Stopping a vehicle


Concepts and Research by Dale O. Ritzel, Ph.D., Safety Center, Southern Illinois University, Carbondale, IL 62901-6731

9 September 2003


Driving too fast is a major cause of crashes, injuries, and fatalities.  You must adjust your speed to suit weather conditions, the road (such as hills and curves), visibility and traffic.  Many persons drive in a false belief that if the car in front suddenly started braking, they would react and brake and end up stopped the same distance apart.

The total stopping distance of a vehicle is made up of 4 components.

·         Human Perception Time/Distance

·         Human Reaction Time/Distance

·         Vehicle Reaction Time/Distance

·         Vehicle Braking Time/Distance

Rules of Thumb

Slippery when wet

  • Shady parts of a road will remain icy and slippery long after open areas have melted.
  • Bridges freeze before the road freezes. Be careful when the temperature is around 32 degrees F.
  • Slight melting makes ice wet. Wet ice is more slippery than ice that is not wet.
  • Black ice is a thin layer that is clear enough that you can see the road underneath. It makes the road look wet. When the temperature is below freezing and the road looks wet, watch for black ice.
  • If ice is on the front of your mirror, mirror support or antenna, the road surface is probably starting to ice up.
  • Roads are very slippery when rain first begins. Just after rain begins, water mixes with oil on the road making it unusually slippery.

Hydroplaning - In some weather, water or slush collects on the road. When water forms a layer between the pavement surface and the tire while the vehicle is operating.  When this happens, your vehicle can hydroplane. The tires lose contact with the road and have little or no traction. You may not be able to steer or brake. Hydroplaning can occur at speeds as low as 30 mph. Hydroplaning is more likely if tire pressure is low or the tread is worn.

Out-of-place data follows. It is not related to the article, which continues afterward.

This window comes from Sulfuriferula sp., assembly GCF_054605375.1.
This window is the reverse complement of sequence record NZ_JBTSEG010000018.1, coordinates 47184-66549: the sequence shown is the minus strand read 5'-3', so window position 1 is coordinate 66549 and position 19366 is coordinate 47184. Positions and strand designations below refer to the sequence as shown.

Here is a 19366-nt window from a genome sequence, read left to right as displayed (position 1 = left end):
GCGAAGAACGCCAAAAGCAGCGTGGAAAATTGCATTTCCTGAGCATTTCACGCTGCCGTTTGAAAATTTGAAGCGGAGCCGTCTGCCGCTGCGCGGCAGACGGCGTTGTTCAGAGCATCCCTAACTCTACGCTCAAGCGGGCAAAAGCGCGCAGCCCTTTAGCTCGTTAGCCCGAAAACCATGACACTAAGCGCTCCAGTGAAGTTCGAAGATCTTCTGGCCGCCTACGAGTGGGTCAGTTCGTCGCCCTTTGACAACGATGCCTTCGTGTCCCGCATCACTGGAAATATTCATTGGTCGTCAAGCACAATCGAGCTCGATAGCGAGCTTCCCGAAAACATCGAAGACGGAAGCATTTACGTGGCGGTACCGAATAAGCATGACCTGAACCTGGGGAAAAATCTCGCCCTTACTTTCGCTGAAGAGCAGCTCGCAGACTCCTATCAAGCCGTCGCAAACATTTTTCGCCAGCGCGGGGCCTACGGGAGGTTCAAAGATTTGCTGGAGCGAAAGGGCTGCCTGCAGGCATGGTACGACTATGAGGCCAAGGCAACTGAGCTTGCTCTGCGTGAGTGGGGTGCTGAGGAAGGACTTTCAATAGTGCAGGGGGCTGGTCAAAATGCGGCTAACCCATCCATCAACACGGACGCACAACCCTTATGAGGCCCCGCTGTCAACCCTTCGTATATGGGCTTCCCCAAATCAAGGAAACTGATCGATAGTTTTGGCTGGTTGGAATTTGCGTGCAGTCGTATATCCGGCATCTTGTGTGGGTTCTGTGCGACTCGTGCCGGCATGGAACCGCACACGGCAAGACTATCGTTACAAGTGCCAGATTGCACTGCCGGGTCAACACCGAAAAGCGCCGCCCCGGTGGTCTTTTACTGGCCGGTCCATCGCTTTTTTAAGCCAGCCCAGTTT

• Take your foot off the accelerator.
  • This will slow your vehicle and let the wheels turn freely.
  • Do not use the brakes to slow down.
  • If the drive wheels begin to skid, steer in the direction you want to go.

Speed and Curves

If you take a curve too fast, your tires can lose traction with the road. This could cause your vehicle to skid off the road or roll over. Tests show that trucks with a high center of gravity can roll over at the posted speed limit for a curve.

Speed and Distance Ahead

Speed on Downgrades

Assignment:  For the following speeds indicated in the table, determine the human perception distance in feet, the human reaction distance in feet, the vehicle reaction distance in feet (use 0 seconds), and the vehicle braking distance in feet.  Finally, calculate the total stopping distance for 20 mph, 30 mph, 55 mph, and 70 mph.  Send the results of your calculations to your instructor at


20 mph

30 mph

55 mph

70 mph

Human Perception Distance





Human Reaction Distance





Vehicle Reaction Distance





Vehicle Braking Distance





Total Stopping Distance






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